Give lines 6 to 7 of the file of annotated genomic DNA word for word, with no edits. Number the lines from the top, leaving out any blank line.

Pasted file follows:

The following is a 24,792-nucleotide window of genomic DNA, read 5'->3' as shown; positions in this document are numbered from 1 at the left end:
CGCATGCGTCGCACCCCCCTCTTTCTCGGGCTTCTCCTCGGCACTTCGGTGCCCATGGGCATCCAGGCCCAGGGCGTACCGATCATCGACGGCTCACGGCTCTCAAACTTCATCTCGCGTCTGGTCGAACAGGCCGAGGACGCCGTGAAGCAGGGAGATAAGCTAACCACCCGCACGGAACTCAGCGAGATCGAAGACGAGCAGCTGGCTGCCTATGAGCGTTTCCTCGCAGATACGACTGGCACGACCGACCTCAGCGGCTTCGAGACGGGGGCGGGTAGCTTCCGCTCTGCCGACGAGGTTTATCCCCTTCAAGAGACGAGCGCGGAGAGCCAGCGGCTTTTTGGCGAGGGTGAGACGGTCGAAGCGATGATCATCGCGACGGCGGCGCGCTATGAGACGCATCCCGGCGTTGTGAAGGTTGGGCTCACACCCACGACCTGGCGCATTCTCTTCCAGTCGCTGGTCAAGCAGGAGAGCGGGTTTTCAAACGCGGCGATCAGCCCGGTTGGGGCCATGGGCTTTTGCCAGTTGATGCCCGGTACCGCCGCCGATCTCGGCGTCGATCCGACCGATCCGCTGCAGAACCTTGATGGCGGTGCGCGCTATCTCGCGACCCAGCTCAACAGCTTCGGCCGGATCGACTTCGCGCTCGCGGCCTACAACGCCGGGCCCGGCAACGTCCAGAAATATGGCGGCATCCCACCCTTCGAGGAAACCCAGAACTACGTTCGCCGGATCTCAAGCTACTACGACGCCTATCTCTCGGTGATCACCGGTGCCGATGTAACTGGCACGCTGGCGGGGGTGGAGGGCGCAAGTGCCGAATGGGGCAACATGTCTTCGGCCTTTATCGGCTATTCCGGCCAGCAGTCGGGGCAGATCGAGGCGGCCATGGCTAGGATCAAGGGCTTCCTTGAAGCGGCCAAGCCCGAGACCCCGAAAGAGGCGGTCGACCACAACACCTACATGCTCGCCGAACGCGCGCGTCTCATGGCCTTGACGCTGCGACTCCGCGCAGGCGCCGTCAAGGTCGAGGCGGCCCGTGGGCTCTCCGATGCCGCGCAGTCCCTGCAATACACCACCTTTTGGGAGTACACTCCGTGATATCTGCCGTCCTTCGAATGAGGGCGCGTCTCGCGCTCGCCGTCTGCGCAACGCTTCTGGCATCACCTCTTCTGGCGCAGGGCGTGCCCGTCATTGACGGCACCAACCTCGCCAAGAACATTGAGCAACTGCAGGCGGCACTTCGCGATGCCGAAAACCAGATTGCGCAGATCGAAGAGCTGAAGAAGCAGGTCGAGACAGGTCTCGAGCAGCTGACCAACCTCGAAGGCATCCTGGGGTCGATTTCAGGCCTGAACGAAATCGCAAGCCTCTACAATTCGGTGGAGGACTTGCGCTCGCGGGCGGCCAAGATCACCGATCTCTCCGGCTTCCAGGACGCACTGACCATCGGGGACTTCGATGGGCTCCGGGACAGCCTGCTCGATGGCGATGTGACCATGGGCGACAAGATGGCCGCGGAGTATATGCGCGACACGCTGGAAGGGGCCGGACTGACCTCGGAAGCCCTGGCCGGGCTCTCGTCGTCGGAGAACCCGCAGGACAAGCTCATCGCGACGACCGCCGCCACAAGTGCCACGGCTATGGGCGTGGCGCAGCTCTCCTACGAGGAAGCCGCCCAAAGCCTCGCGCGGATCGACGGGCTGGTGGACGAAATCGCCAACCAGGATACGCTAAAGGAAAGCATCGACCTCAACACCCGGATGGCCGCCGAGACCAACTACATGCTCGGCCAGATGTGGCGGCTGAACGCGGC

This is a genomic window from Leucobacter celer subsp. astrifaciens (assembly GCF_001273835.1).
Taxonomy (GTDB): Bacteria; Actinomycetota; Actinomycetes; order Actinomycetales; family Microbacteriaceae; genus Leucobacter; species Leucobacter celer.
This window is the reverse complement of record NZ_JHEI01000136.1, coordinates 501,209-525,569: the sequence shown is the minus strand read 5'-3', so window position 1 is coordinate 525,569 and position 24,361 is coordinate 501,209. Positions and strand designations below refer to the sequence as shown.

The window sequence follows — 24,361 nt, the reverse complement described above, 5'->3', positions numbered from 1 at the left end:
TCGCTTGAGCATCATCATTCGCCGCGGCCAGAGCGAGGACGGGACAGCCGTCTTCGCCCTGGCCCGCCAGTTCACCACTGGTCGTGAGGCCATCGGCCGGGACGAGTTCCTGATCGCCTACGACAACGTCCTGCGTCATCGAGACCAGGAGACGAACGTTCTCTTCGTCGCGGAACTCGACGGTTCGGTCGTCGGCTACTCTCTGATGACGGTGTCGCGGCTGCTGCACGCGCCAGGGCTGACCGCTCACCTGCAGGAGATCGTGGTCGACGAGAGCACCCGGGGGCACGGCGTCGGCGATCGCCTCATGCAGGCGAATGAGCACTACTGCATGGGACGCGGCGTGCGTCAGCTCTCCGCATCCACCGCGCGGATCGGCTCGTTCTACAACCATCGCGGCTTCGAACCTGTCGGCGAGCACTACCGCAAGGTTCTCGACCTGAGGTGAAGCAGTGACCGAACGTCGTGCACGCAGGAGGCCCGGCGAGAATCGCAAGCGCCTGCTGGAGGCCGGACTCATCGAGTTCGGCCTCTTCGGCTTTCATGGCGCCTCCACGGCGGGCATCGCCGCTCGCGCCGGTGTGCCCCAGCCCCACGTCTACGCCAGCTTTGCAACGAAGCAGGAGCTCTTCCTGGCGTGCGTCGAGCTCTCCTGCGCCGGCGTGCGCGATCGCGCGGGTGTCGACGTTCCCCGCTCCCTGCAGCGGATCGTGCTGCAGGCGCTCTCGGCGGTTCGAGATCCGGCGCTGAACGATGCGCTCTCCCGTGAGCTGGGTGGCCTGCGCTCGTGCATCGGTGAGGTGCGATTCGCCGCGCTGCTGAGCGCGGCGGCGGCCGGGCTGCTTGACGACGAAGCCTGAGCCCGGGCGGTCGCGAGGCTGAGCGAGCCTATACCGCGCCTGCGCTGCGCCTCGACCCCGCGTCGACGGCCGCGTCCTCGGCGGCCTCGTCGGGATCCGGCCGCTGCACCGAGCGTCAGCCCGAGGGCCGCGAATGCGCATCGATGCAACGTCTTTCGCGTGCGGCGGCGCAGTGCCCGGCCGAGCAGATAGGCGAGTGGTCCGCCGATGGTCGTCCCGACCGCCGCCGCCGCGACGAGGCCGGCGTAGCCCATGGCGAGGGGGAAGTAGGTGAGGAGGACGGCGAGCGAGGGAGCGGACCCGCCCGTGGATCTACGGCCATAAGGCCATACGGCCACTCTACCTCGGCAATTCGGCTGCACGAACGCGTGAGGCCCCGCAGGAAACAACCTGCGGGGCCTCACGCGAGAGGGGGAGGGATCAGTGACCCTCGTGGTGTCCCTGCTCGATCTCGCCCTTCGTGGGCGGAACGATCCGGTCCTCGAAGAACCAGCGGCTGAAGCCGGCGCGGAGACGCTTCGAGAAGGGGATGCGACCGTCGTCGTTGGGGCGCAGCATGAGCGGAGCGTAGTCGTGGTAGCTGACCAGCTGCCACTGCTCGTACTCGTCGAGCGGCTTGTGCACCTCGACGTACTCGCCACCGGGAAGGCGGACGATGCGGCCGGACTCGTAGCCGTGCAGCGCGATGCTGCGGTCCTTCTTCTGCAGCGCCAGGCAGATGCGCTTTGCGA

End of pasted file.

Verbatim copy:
The window sequence follows — 24,361 nt, the reverse complement described above, 5'->3', positions numbered from 1 at the left end:
TCGCTTGAGCATCATCATTCGCCGCGGCCAGAGCGAGGACGGGACAGCCGTCTTCGCCCTGGCCCGCCAGTTCACCACTGGTCGTGAGGCCATCGGCCGGGACGAGTTCCTGATCGCCTACGACAACGTCCTGCGTCATCGAGACCAGGAGACGAACGTTCTCTTCGTCGCGGAACTCGACGGTTCGGTCGTCGGCTACTCTCTGATGACGGTGTCGCGGCTGCTGCACGCGCCAGGGCTGACCGCTCACCTGCAGGAGATCGTGGTCGACGAGAGCACCCGGGGGCACGGCGTCGGCGATCGCCTCATGCAGGCGAATGAGCACTACTGCATGGGACGCGGCGTGCGTCAGCTCTCCGCATCCACCGCGCGGATCGGCTCGTTCTACAACCATCGCGGCTTCGAACCTGTCGGCGAGCACTACCGCAAGGTTCTCGACCTGAGGTGAAGCAGTGACCGAACGTCGTGCACGCAGGAGGCCCGGCGAGAATCGCAAGCGCCTGCTGGAGGCCGGACTCATCGAGTTCGGCCTCTTCGGCTTTCATGGCGCCTCCACGGCGGGCATCGCCGCTCGCGCCGGTGTGCCCCAGCCCCACGTCTACGCCAGCTTTGCAACGAAGCAGGAGCTCTTCCTGGCGTGCGTCGAGCTCTCCTGCGCCGGCGTGCGCGATCGCGCGGGTGTCGACGTTCCCCGCTCCCTGCAGCGGATCGTGCTGCAGGCGCTCTCGGCGGTTCGAGATCCGGCGCTGAACGATGCGCTCTCCCGTGAGCTGGGTGGCCTGCGCTCGTGCATCGGTGAGGTGCGATTCGCCGCGCTGCTGAGCGCGGCGGCGGCCGGGCTGCTTGACGACGAAGCCTGAGCCCGGGCGGTCGCGAGGCTGAGCGAGCCTATACCGCGCCTGCGCTGCGCCTCGACCCCGCGTCGACGGCCGCGTCCTCGGCGGCCTCGTCGGGATCCGGCCGCTGCACCGAGCGTCAGCCCGAGGGCCGCGAATGCGCATCGATGCAACGTCTTTCGCGTGCGGCGGCGCAGTGCCCGGCCGAGCAGATAGGCGAGTGGTCCGCCGATGGTCGTCCCGACCGCCGCCGCCGCGACGAGGCCGGCGTAGCCCATGGCGAGGGGGAAGTAGGTGAGGAGGACGGCGAGCGAGGGAGCGGACCCGCCCGTGGATCTACGGCCATAAGGCCATACGGCCACTCTACCTCGGCAATTCGGCTGCACGAACGCGTGAGGCCCCGCAGGAAACAACCTGCGGGGCCTCACGCGAGAGGGGGAGGGATCAGTGACCCTCGTGGTGTCCCTGCTCGATCTCGCCCTTCGTGGGCGGAACGATCCGGTCCTCGAAGAACCAGCGGCTGAAGCCGGCGCGGAGACGCTTCGAGAAGGGGATGCGACCGTCGTCGTTGGGGCGCAGCATGAGCGGAGCGTAGTCGTGGTAGCTGACCAGCTGCCACTGCTCGTACTCGTCGAGCGGCTTGTGCACCTCGACGTACTCGCCACCGGGAAGGCGGACGATGCGGCCGGACTCGTAGCCGTGCAGCGCGATGCTGCGGTCCTTCTTCTGCAGCGCCAGGCAGATGCGCTTTGCGA